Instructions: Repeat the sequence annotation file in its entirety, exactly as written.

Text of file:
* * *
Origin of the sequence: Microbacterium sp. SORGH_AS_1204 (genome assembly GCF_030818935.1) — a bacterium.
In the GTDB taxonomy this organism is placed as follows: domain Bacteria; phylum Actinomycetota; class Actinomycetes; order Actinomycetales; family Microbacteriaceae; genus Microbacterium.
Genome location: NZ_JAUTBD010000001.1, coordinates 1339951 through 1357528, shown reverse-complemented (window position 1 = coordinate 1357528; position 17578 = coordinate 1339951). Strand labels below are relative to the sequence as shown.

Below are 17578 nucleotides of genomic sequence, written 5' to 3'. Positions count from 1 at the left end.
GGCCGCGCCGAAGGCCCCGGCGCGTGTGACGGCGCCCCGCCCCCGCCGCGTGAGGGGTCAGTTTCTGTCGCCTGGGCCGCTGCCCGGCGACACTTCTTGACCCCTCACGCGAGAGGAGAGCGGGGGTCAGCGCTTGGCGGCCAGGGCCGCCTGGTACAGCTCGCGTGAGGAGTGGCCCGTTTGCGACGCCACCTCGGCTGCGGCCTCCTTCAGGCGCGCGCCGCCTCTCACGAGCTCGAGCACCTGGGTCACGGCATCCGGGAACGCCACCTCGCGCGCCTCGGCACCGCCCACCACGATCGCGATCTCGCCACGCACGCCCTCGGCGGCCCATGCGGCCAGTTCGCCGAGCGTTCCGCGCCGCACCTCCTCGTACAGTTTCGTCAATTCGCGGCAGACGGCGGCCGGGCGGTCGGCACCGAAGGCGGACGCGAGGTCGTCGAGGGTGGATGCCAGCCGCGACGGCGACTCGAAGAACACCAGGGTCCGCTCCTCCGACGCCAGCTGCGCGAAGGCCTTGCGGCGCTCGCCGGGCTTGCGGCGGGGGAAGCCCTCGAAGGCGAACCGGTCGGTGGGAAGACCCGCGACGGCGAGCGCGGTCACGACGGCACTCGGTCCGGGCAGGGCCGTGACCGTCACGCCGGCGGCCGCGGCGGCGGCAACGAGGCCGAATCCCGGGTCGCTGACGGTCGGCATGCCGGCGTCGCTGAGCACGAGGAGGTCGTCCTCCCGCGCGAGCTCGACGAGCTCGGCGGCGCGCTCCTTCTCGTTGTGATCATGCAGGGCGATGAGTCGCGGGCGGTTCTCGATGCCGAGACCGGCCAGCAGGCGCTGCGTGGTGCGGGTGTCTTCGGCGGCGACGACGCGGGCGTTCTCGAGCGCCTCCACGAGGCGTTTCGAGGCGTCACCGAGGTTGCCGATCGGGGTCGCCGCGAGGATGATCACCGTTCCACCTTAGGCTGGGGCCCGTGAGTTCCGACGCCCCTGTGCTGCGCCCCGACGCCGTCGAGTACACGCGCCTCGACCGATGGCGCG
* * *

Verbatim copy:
Origin of the sequence: Microbacterium sp. SORGH_AS_1204 (genome assembly GCF_030818935.1) — a bacterium.
In the GTDB taxonomy this organism is placed as follows: domain Bacteria; phylum Actinomycetota; class Actinomycetes; order Actinomycetales; family Microbacteriaceae; genus Microbacterium.
Genome location: NZ_JAUTBD010000001.1, coordinates 1339951 through 1357528, shown reverse-complemented (window position 1 = coordinate 1357528; position 17578 = coordinate 1339951). Strand labels below are relative to the sequence as shown.

Below are 17578 nucleotides of genomic sequence, written 5' to 3'. Positions count from 1 at the left end.
GGCCGCGCCGAAGGCCCCGGCGCGTGTGACGGCGCCCCGCCCCCGCCGCGTGAGGGGTCAGTTTCTGTCGCCTGGGCCGCTGCCCGGCGACACTTCTTGACCCCTCACGCGAGAGGAGAGCGGGGGTCAGCGCTTGGCGGCCAGGGCCGCCTGGTACAGCTCGCGTGAGGAGTGGCCCGTTTGCGACGCCACCTCGGCTGCGGCCTCCTTCAGGCGCGCGCCGCCTCTCACGAGCTCGAGCACCTGGGTCACGGCATCCGGGAACGCCACCTCGCGCGCCTCGGCACCGCCCACCACGATCGCGATCTCGCCACGCACGCCCTCGGCGGCCCATGCGGCCAGTTCGCCGAGCGTTCCGCGCCGCACCTCCTCGTACAGTTTCGTCAATTCGCGGCAGACGGCGGCCGGGCGGTCGGCACCGAAGGCGGACGCGAGGTCGTCGAGGGTGGATGCCAGCCGCGACGGCGACTCGAAGAACACCAGGGTCCGCTCCTCCGACGCCAGCTGCGCGAAGGCCTTGCGGCGCTCGCCGGGCTTGCGGCGGGGGAAGCCCTCGAAGGCGAACCGGTCGGTGGGAAGACCCGCGACGGCGAGCGCGGTCACGACGGCACTCGGTCCGGGCAGGGCCGTGACCGTCACGCCGGCGGCCGCGGCGGCGGCAACGAGGCCGAATCCCGGGTCGCTGACGGTCGGCATGCCGGCGTCGCTGAGCACGAGGAGGTCGTCCTCCCGCGCGAGCTCGACGAGCTCGGCGGCGCGCTCCTTCTCGTTGTGATCATGCAGGGCGATGAGTCGCGGGCGGTTCTCGATGCCGAGACCGGCCAGCAGGCGCTGCGTGGTGCGGGTGTCTTCGGCGGCGACGACGCGGGCGTTCTCGAGCGCCTCCACGAGGCGTTTCGAGGCGTCACCGAGGTTGCCGATCGGGGTCGCCGCGAGGATGATCACCGTTCCACCTTAGGCTGGGGCCCGTGAGTTCCGACGCCCCTGTGCTGCGCCCCGACGCCGTCGAGTACACGCGCCTCGACCGATGGCGCG